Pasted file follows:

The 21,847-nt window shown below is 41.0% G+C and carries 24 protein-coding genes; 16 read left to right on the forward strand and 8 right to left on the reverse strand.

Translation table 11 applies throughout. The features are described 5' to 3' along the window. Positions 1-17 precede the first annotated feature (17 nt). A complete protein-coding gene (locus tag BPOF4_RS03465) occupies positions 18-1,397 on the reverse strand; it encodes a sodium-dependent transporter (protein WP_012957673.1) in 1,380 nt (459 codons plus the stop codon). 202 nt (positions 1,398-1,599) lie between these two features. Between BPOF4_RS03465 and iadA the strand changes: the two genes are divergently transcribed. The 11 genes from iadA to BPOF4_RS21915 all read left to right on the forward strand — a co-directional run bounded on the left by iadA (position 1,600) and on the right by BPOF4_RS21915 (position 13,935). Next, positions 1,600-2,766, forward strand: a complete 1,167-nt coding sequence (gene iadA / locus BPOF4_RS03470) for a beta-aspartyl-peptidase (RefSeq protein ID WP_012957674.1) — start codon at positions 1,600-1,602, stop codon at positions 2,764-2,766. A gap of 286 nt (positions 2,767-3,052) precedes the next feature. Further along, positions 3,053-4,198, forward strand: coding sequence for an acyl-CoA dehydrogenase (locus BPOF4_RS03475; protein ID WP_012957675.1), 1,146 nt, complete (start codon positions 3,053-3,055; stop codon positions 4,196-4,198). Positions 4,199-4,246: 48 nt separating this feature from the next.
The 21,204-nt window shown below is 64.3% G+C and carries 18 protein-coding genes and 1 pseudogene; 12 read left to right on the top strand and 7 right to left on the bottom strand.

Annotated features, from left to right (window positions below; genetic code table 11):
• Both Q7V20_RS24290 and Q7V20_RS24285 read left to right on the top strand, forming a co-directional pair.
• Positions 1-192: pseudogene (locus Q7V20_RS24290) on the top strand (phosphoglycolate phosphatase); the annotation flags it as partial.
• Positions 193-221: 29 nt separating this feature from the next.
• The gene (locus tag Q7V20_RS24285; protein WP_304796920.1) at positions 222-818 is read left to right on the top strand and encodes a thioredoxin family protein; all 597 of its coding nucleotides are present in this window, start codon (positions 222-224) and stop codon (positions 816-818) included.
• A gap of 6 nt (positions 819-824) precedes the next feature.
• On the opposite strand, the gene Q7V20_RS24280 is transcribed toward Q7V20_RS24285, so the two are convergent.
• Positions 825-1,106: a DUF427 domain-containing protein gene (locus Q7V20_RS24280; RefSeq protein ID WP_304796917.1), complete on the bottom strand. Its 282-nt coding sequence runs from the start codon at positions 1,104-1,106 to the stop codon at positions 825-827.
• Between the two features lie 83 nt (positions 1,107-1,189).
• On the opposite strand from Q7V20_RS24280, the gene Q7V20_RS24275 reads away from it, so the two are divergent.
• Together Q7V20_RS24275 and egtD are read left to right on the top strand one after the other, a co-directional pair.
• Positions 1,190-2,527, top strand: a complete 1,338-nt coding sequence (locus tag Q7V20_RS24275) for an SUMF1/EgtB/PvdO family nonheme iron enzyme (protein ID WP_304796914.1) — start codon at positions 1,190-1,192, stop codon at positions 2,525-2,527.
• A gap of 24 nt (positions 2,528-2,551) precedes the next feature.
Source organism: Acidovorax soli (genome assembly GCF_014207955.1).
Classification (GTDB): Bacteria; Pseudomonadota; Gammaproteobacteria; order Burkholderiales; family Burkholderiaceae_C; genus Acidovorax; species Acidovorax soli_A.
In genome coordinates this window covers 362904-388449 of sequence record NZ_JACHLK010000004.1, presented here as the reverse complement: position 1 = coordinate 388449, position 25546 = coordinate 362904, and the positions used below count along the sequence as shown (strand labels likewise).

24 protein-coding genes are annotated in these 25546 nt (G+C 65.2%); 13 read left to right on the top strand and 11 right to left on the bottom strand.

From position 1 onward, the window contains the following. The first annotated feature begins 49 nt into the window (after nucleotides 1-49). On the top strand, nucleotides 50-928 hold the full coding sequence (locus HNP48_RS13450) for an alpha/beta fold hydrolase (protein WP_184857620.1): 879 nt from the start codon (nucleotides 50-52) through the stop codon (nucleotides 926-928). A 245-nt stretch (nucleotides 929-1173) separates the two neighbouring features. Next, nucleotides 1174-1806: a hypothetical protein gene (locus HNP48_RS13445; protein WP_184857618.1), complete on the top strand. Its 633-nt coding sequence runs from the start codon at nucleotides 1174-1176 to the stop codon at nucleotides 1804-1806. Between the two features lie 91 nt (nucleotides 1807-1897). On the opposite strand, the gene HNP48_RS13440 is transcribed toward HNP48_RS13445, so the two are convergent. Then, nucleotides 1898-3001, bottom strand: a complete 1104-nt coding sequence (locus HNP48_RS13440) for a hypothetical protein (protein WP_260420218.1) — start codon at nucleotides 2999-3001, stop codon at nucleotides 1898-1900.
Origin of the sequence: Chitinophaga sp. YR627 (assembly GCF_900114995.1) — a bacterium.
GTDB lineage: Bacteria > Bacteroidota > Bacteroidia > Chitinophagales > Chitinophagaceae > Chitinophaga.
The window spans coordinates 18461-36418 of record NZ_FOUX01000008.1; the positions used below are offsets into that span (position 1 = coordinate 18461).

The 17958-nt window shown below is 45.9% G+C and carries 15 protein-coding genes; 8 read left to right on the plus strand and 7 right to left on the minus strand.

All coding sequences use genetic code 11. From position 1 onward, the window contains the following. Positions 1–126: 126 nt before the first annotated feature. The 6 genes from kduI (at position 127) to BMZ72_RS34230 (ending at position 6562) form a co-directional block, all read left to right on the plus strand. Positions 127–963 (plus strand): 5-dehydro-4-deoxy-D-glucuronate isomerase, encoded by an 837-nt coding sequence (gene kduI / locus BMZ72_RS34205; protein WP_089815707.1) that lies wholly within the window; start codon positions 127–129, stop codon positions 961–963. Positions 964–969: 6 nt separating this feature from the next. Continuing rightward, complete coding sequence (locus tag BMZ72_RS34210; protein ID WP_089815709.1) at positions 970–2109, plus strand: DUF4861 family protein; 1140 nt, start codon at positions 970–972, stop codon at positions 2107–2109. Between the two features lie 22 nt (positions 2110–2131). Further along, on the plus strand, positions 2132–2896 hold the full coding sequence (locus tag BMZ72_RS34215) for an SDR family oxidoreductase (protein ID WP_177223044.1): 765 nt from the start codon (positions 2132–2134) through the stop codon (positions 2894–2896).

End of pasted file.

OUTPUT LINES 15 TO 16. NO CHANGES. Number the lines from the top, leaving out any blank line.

• Positions 1,190-2,527, top strand: a complete 1,338-nt coding sequence (locus tag Q7V20_RS24275) for an SUMF1/EgtB/PvdO family nonheme iron enzyme (protein ID WP_304796914.1) — start codon at positions 1,190-1,192, stop codon at positions 2,525-2,527.
• A gap of 24 nt (positions 2,528-2,551) precedes the next feature.